**It Was Necessary To Destroy The Precision In Order To Save It**

I read an article yesterday regarding the writing of early space software, where the processors were asthmatic and had no floating point hardware. Seems they spent 30% of the time just managing precision, which is much better than my ratio!

For the last couple of days I've been trying to implement a toy NCO (numerically controlled oscillator) that employs a fractional delay to align the sawtooth edge, which happens at accumulator rollover, and the value in the accumulator at rollover gives the fractional delay if you divide it by the phase increment (normalize it). So we need the reciprocal of the phase increment, which calls for the dreaded integer division, where precision basically goes to die.

Premature optimization, but I pared the Newton's method integer quotient and remainder subroutine down to give just give the reciprocal, which is 22 cycles max. The precision issue raises its head when you feed it larger integers, which give very small fractional results. Give it 32 bits and you get 0 bits, give it 0 bits and you get 32 bits, so the happy medium seems to be 16 bits, but it really depends on the range of the input data.

Given a 32 bit accumulator, to generate 32Hz at a 48kHz sampling rate we need a phase increment of (32 / 48k) * 2^32 = 2863311, which is 21.5 bits of info, taking the reciprocal of this gives 10.5 bits of info, and we have to take the worst (10.5 bits) here for the precision (garbage in/out). To generate 8kHz the phase increment is (8k / 48k) * 2^32= 733007751, which is 29.5 bits of info, which means the reciprocal only has 2.5 bits of info! Shifting the phase increment to the right 10 bits obviously throws 10 bits of input info away, but increases the minimum precision of the reciprocal. Over the 32Hz to 8kHz range this shift gives a precision of 15.5 bits over the middle range and 12 bits at the extremes, which should be sufficient for this application.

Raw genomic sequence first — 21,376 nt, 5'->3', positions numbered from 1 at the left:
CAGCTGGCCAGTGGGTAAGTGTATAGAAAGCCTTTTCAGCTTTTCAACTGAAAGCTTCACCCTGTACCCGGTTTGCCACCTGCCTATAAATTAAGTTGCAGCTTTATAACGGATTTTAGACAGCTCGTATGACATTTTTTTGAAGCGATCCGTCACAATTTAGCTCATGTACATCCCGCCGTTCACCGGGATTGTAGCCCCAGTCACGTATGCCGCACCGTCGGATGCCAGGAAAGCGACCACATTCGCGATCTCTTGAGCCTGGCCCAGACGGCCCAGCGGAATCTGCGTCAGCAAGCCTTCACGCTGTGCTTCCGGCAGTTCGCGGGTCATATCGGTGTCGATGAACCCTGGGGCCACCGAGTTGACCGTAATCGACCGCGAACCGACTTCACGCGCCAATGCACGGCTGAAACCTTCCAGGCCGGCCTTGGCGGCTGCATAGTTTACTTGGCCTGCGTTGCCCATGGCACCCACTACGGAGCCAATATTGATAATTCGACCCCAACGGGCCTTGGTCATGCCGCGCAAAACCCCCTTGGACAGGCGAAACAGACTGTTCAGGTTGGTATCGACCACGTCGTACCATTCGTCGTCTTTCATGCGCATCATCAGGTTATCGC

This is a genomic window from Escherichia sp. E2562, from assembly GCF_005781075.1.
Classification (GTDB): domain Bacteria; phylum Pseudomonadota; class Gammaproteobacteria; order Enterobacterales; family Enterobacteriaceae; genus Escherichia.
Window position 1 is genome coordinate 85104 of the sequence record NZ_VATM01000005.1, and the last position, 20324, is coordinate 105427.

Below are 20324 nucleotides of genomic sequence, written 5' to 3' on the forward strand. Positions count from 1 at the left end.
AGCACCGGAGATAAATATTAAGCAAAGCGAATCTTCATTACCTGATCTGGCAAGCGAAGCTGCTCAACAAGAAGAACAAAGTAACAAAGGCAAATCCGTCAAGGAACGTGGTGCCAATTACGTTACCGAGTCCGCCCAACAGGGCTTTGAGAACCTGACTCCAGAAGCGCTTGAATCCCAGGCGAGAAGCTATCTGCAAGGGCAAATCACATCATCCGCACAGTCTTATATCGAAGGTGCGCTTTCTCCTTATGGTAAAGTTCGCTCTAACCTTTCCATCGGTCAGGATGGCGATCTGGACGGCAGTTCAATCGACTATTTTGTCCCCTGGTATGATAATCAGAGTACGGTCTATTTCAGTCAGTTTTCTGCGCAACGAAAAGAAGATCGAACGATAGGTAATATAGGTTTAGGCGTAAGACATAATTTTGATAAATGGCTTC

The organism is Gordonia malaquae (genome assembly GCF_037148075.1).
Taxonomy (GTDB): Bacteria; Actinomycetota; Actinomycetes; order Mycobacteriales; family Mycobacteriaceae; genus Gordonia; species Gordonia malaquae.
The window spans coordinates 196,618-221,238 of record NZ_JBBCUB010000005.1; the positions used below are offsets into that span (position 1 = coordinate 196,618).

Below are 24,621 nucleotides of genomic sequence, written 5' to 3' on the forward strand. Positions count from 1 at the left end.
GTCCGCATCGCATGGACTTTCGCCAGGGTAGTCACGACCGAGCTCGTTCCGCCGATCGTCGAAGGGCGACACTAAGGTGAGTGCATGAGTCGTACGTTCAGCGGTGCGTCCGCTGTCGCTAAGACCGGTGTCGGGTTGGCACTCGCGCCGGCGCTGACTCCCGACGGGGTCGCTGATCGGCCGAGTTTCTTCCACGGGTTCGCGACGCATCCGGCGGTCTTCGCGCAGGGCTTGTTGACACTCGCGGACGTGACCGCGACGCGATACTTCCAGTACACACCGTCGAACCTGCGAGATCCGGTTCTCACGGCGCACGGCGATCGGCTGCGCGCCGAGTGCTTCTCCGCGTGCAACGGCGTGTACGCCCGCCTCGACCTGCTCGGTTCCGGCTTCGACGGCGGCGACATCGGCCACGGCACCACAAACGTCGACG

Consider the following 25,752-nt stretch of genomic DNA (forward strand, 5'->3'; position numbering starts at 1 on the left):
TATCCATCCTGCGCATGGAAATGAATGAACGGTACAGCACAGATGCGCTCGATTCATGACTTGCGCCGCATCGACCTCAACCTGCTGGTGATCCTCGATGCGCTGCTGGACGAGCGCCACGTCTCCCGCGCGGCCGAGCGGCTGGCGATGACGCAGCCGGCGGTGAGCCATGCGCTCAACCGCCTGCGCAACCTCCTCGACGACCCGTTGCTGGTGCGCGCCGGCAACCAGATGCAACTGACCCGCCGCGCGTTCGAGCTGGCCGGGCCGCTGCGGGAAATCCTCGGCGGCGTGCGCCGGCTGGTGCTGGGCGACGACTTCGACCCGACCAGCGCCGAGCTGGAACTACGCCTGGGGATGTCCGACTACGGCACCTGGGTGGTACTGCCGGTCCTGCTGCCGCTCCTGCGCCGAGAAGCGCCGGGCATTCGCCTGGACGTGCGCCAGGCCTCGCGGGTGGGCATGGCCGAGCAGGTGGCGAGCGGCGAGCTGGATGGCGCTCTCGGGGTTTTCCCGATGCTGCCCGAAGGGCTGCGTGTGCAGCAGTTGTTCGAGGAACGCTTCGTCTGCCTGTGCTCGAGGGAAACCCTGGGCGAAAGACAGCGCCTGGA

**[EDIT]** So I used the above to reduce aliasing and it does work. I can get a clean sounding sawtooth up to ~1.4kHz. Need to try it with 8x oversampling. One nice thing about that is the reciprocal is a constant over the oversampled period. Not sure where this is going as I really like the phase modulated sine wave approach, and I don't think this method of alias reduction adapts well to that. I'd like a generic process that is continuous, just feed it anything and have it kill aliasing without looking for edges, but I'm not aware of any process that can do that.

**[EDIT2]** Here's the sawtooth NCO:

The frequency (phase increment) comes in and gets scaled to C9 max. The upper path shifts it right 10 places to trade 1/x precision, then 1/x is called (unsigned). The middle / lower path accumulates the phase increment, producing old and new values, which are compared (signed) to detect the sawtooth edge. If so, 1/2 (2^31) is added to the new to make it unsigned, whereupon it is shifted right 10 places to match 1/x, then the two are multiplied together (regular, not extended multiplication, which is sign agnostic). The resulting unsigned value is use to crossfade between the old and new NCO values, and the result is the output sawtooth waveform (signed). When there isn't an edge the old and new get averaged together, which gives us a filter zero at Nyquist.

The NCO accumulation value can be seen as signed or unsigned, but you have to be consistent or it won't work (ask me how I know this). As with PLLs, I get easily confused when it comes to "error" vs. "correction" signals.

Lately I'm coding up NCOs and commenting all but one out, and recording the audio of the variations in one audio file, comparing the sound, waveforms, and spectra in Audition, an arrangement which is working out well. Otherwise it's hard to keep it all straight.